Contact your lawyer early and get these dealt with asap before listing. If these items are on title during the selling process they will weaken your bargaining position with potential Buyers.
- Do you have the Legal Capacity to Sell?
- Are you going to be present during the selling process or are you planning a vacation in the near future?
- Does the you as seller have the mental capacity to understand the sales process?
- If you are not the registered owner, do you have a power of attorney?
- If the owner has died, have you been granted probate?
If there are issues here that are expected, contact your lawyer who can assist you with strategies to deal with some of these issues.
Have questions, Call or Email Real Estate Lawyer Peter Borszcz at Pihl Law Corporation (250-762-5434).
Is strata right for me? This is a personal question and each strata is different. When you are buying into a strata you are buying into a community and you should carefully read through the Form B package, the rules, minutes, and bylaws to ensure that who your are matches the “personality” of the community. When in doubt don’t be afraid to call the strata council president.
The Strata Form B is a large stack of documents, should I get a lawyer to review? Most of these documents are strata rule and minute and are not written by lawyers, they are written by your strata council and should be easy to understand. Unfortunately legal review of these minute is not as effective as a your own personal review as it is most important that you (and not your lawyer) feel comfortable with the way the community if being run. This being said, I always encourage my clients to, after reading the minutes, give me a call when any specific items of concern they may wish to discuss.
What are some red flag in the strata Form B package and minutes? Things to watch out for include: discussion of future repairs, reoccurring problems and disputes, and dysfunctional or disinterested councils.
What is a property depreciation report and how can I tell if a strata contingency fund is “fully funded”? Each strata is required to commission a property depreciation report every three years. This report sets out models which detail how the building will require maintenance and upkeep over the next few decades and can assist in foreseeing the likelihood of special assessments. Each depreciation report sets out three funding models and by comparing the current state of the contingency reserve and the monthly CRF contribution to these models you can determine how closely the strata is following the reports recommendations.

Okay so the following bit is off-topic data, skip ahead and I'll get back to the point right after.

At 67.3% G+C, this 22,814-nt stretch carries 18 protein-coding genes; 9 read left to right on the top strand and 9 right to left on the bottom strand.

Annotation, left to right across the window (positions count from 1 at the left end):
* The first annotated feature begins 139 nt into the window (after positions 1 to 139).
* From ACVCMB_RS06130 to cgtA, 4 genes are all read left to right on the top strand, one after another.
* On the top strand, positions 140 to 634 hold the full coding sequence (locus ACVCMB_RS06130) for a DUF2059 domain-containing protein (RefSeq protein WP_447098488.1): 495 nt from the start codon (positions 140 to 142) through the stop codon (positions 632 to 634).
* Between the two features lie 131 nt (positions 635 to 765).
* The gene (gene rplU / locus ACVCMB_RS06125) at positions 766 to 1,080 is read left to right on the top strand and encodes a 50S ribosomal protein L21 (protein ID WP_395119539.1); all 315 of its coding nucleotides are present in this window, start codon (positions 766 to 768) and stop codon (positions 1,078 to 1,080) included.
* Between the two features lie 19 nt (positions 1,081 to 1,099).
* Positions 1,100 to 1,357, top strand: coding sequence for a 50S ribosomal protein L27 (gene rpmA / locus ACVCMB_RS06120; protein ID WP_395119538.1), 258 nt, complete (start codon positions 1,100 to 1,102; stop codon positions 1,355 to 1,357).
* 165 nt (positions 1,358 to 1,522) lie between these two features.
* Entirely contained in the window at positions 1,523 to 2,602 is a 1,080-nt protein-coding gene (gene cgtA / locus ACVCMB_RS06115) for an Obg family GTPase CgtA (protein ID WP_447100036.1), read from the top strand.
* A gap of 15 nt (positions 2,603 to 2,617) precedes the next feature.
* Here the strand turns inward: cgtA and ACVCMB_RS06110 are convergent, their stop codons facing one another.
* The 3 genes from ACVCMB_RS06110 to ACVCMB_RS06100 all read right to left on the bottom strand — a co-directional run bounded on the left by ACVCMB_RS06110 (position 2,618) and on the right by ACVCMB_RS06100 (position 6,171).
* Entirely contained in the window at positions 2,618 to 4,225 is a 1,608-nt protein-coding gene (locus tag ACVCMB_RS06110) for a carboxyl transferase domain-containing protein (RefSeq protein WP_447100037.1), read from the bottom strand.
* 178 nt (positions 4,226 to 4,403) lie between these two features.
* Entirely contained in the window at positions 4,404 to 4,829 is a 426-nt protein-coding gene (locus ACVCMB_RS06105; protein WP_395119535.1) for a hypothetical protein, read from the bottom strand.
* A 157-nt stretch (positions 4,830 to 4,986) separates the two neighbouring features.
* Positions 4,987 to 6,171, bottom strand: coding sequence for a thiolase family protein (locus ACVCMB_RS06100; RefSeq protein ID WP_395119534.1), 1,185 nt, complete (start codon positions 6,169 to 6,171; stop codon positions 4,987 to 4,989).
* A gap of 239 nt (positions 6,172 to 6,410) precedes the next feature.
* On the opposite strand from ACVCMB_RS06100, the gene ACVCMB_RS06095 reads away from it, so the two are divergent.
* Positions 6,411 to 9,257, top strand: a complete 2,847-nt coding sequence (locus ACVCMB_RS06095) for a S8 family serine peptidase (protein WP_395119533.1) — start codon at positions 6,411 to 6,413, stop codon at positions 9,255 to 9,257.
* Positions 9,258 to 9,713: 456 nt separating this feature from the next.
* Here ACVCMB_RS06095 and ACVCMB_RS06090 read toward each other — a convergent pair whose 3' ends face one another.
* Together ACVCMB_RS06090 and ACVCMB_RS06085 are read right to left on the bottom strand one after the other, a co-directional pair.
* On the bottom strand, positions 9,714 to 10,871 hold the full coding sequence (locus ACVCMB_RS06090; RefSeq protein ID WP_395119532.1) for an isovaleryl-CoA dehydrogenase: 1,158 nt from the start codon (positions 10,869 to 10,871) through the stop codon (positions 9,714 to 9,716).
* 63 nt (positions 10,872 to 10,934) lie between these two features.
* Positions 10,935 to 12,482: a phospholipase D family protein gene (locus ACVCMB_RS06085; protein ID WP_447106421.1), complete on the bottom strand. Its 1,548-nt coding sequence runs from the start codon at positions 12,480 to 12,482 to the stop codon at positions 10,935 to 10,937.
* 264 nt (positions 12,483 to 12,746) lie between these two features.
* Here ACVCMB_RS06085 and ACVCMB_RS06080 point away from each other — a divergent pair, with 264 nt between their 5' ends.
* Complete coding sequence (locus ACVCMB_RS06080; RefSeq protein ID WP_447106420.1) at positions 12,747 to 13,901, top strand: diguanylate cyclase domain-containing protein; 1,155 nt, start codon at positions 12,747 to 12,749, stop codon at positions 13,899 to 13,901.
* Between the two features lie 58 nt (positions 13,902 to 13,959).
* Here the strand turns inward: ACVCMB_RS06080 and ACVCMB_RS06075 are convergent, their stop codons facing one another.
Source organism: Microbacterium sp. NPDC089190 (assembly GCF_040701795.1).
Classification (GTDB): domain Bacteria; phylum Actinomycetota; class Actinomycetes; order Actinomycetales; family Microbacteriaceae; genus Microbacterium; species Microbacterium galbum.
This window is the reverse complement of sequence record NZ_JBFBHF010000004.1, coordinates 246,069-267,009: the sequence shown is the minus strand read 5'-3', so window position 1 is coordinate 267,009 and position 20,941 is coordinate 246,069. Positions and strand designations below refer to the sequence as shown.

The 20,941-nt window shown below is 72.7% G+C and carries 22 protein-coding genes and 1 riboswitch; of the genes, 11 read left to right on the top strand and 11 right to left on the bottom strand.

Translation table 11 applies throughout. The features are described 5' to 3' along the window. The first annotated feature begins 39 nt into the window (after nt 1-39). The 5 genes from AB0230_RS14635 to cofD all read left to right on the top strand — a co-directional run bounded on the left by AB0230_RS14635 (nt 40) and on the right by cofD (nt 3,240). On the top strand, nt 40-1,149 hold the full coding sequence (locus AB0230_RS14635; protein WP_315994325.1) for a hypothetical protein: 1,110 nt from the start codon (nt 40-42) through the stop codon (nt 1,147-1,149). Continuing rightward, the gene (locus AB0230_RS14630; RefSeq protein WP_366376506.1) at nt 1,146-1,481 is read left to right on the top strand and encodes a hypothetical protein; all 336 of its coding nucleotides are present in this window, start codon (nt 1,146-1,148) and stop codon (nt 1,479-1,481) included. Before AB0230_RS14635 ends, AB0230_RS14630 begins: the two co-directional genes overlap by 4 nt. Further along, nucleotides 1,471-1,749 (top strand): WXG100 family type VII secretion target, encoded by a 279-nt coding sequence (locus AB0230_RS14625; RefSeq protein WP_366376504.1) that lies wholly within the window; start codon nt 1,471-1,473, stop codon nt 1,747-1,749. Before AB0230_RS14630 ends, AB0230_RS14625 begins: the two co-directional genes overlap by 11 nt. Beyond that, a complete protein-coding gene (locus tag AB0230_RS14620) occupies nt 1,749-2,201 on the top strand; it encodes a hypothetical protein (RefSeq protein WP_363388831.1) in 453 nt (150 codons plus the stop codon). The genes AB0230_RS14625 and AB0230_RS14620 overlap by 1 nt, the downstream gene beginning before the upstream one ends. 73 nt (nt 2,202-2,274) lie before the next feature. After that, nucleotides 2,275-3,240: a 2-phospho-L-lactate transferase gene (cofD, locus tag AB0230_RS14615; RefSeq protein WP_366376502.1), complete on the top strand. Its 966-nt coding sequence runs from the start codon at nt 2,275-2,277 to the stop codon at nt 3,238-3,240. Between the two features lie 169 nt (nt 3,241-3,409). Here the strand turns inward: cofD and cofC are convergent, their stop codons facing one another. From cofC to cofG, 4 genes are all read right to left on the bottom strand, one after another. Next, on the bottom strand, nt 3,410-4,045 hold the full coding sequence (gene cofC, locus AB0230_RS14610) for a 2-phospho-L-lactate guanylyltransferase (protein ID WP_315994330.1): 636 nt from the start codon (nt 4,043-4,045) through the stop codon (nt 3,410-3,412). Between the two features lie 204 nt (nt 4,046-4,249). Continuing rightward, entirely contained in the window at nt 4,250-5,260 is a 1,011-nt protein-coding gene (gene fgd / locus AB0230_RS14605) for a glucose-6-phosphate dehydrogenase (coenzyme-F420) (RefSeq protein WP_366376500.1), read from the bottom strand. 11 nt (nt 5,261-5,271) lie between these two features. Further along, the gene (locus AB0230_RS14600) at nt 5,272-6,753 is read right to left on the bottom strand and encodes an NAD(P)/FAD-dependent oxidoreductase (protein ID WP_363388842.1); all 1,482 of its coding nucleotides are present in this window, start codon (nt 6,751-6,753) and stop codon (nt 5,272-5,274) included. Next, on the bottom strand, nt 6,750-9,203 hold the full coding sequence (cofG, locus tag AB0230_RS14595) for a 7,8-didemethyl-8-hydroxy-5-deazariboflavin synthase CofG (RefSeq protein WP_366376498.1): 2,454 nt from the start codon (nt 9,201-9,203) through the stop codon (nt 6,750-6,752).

Written by Kelowna Real Estate Lawyer Peter Borszcz.
Why are Home Inspections so Important in BC? Because the state of the law in BC is generally “buyer beware” absent fraud or negligent misrepresentation or a latent defect.
Does the Property Disclosure Statement Protect Me? Not much, it is only a statement of the Sellers Current Knowledge and is a “snapshot in time”.
All I need is a home inspection right? Not always, home inspectors are generalists and if they identify a problem a good rule of thumb is to get the specialist out there for further investigation.
Peter Borszcz is a Kelowna Real Estate Lawyer practicing law at Pihl Law Corporation in Kelowna, BC.
The Premier just announced at 12:45 that they government will be taking action based on the report delivered on the industry yesterday.
A few major highlights:
- DUAL AGENCY will be abolished
- REC will be dissolved and regulation assumed by the SUPERINTENDANT OF REAL ESTATE.
- FINES will be increased to $250k for Realtors and $500k for brokerages.
If you are on a TEAM, the announcement on Dual Agency will likely cause the most issues… but remember, that old “sub-brokerage” model… some thought should be given again to that structure (now… in combination with designated agency) for larger teams where the new dual agency prohibitions will be an issue.
Given the tone of the news conference, more announcements are forthcoming.
Love to chat more, but it’s the end of June and I got files to close,
As Dorie the realtor would say… Just keep listing… listing… listing
Kelowna Real Estate Lawyer, Peter Borszcz